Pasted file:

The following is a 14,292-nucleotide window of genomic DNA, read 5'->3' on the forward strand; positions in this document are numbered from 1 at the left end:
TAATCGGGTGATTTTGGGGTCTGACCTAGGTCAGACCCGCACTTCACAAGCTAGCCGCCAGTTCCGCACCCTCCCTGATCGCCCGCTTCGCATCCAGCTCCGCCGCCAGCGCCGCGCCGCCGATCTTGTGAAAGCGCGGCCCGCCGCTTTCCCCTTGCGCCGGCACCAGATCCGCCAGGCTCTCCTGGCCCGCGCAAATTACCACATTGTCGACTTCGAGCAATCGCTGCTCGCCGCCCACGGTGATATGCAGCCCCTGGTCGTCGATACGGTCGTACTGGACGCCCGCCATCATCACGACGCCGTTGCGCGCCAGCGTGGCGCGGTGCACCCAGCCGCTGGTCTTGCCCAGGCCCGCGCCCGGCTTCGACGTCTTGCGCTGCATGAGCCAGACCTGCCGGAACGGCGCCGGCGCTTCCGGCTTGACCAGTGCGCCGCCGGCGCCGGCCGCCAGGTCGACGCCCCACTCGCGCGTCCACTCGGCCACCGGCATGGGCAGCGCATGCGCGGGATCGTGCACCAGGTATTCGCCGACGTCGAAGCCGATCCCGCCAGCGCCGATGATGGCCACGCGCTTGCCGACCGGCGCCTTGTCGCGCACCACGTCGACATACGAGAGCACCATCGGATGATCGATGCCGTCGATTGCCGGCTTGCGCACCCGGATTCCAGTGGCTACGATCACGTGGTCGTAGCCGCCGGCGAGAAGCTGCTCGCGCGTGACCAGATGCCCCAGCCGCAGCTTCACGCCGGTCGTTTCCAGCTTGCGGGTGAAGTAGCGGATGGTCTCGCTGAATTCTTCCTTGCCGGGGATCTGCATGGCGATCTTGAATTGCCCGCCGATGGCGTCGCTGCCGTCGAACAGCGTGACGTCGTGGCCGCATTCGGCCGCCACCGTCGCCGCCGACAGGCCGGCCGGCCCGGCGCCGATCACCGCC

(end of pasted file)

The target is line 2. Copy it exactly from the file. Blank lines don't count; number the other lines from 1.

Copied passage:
TAATCGGGTGATTTTGGGGTCTGACCTAGGTCAGACCCGCACTTCACAAGCTAGCCGCCAGTTCCGCACCCTCCCTGATCGCCCGCTTCGCATCCAGCTCCGCCGCCAGCGCCGCGCCGCCGATCTTGTGAAAGCGCGGCCCGCCGCTTTCCCCTTGCGCCGGCACCAGATCCGCCAGGCTCTCCTGGCCCGCGCAAATTACCACATTGTCGACTTCGAGCAATCGCTGCTCGCCGCCCACGGTGATATGCAGCCCCTGGTCGTCGATACGGTCGTACTGGACGCCCGCCATCATCACGACGCCGTTGCGCGCCAGCGTGGCGCGGTGCACCCAGCCGCTGGTCTTGCCCAGGCCCGCGCCCGGCTTCGACGTCTTGCGCTGCATGAGCCAGACCTGCCGGAACGGCGCCGGCGCTTCCGGCTTGACCAGTGCGCCGCCGGCGCCGGCCGCCAGGTCGACGCCCCACTCGCGCGTCCACTCGGCCACCGGCATGGGCAGCGCATGCGCGGGATCGTGCACCAGGTATTCGCCGACGTCGAAGCCGATCCCGCCAGCGCCGATGATGGCCACGCGCTTGCCGACCGGCGCCTTGTCGCGCACCACGTCGACATACGAGAGCACCATCGGATGATCGATGCCGTCGATTGCCGGCTTGCGCACCCGGATTCCAGTGGCTACGATCACGTGGTCGTAGCCGCCGGCGAGAAGCTGCTCGCGCGTGACCAGATGCCCCAGCCGCAGCTTCACGCCGGTCGTTTCCAGCTTGCGGGTGAAGTAGCGGATGGTCTCGCTGAATTCTTCCTTGCCGGGGATCTGCATGGCGATCTTGAATTGCCCGCCGATGGCGTCGCTGCCGTCGAACAGCGTGACGTCGTGGCCGCATTCGGCCGCCACCGTCGCCGCCGACAGGCCGGCCGGCCCGGCGCCGATCACCGCC